In the kitchen, a millennial (or was he a youthful Gen Xer?) who had recently taken a job at Goop, Gwyneth Paltrow’s lifestyle brand, was describing the balmy corporate culture of “kombucha breaks and chakra readings.” Roshan poked his head in. “Does she have a sense of humor?” he asked. You could almost see his story antennae vibrating overhead. The millennial said that Paltrow could indeed be funny, as evidenced by the self-deprecating face cream video she had just made, the one that had received over 22,000 views on YouTube.

Back home in Silver Lake, Los Angeles magazine editor Maer Roshan, left, relaxes with a friend, Wayne Nathan, on a Sunday afternoon.
Back home in Silver Lake, Maer Roshan, left, relaxes with a friend, Wayne Nathan, on a Sunday afternoon.
(Mariah Tauger / Los Angeles Times)

It so happened that 20 years earlier almost to the day, Roshan had boarded a ferry to Liberty Island to attend a launch party for Talk magazine thrown by Tina Brown and Talk cofounder Harvey Weinstein. The glittery event — guests included Henry Kissinger, Madonna and George Plimpton, who put on a fireworks show — was billed as a celebration of the “synergy” between old media and new. Now Weinstein is awaiting trial on charges of predatory sexual assault, the internet has decimated print, and magazine parties occur on apartment stoops instead of under the Statue of Liberty. Given how much the media landscape has changed, I asked Roshan, what was his perspective on the terrain ahead?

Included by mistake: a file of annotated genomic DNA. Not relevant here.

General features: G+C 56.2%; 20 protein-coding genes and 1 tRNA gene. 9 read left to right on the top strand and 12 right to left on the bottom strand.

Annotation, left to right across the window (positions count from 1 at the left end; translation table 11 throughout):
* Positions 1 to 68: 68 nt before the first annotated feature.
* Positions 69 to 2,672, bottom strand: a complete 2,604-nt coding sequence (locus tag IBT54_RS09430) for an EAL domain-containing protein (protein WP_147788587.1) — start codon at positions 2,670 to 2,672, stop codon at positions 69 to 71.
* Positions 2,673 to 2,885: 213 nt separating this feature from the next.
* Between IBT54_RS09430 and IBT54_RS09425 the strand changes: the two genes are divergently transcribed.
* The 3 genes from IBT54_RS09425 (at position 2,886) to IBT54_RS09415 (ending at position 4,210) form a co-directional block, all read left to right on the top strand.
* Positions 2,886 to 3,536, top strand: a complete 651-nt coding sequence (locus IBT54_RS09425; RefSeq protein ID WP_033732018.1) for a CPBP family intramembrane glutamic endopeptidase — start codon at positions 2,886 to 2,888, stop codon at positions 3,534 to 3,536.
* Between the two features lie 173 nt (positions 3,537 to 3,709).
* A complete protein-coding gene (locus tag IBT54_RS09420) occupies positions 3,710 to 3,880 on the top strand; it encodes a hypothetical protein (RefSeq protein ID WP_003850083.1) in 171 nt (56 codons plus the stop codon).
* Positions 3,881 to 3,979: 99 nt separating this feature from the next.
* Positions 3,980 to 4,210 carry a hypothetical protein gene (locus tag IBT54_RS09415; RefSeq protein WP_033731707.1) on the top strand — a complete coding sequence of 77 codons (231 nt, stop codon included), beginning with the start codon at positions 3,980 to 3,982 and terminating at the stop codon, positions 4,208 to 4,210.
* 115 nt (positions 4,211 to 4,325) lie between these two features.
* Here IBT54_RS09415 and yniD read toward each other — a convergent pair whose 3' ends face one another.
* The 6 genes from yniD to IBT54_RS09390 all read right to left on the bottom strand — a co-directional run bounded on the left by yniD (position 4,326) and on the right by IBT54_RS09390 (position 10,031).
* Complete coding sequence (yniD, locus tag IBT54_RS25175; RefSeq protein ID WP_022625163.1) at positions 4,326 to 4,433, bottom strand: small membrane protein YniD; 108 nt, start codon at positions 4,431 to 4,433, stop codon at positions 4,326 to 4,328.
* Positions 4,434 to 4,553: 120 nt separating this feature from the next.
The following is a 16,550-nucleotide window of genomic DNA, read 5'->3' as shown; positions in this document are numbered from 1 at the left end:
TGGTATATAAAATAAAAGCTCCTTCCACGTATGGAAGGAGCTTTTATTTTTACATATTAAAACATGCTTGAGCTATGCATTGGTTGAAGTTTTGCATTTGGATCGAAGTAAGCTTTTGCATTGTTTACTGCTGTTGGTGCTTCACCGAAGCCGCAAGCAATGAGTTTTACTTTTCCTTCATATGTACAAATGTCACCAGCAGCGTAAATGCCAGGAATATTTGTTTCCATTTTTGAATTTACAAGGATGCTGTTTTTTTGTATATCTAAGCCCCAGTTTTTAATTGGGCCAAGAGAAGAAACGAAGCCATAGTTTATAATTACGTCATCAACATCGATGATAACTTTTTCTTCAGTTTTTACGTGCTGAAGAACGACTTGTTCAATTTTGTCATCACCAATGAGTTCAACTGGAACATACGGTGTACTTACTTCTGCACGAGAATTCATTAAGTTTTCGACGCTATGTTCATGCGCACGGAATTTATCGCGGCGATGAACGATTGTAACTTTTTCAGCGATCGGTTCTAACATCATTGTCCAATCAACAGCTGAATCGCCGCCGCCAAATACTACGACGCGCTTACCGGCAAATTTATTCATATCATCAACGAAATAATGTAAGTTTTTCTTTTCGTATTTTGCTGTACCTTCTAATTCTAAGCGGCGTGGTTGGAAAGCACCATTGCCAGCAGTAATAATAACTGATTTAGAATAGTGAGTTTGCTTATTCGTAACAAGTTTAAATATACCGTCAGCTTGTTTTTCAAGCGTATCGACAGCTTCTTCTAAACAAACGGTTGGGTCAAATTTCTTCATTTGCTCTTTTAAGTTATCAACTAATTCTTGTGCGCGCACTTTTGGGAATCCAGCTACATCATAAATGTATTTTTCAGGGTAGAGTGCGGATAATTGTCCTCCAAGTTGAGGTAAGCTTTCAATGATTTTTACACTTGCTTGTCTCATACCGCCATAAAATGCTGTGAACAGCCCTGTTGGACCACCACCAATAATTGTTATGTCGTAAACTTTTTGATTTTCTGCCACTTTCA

“It is what it is,” he said, moving to the stair landing outside the kitchen to light a cigarette. “People can just go out and have a platform now with videos and podcasts. There’s still good writing and good stories. I love podcasts, by the way.”

He spoke of the importance of a “multitiered” approach to magazine publishing, of “packaging” the print edition of Los Angeles with its website (including videos and podcasts) and events and one-off issues. He said the magazine would soon be putting out a special Mandarin edition, catering to the large Chinese presence in L.A.

He stooped to stub out his cigarette butt on the landing, supporting his bad back with one hand. Above him, a sprinkling of stars — L.A.’s own pyrotechnics — glimmered in the murky night.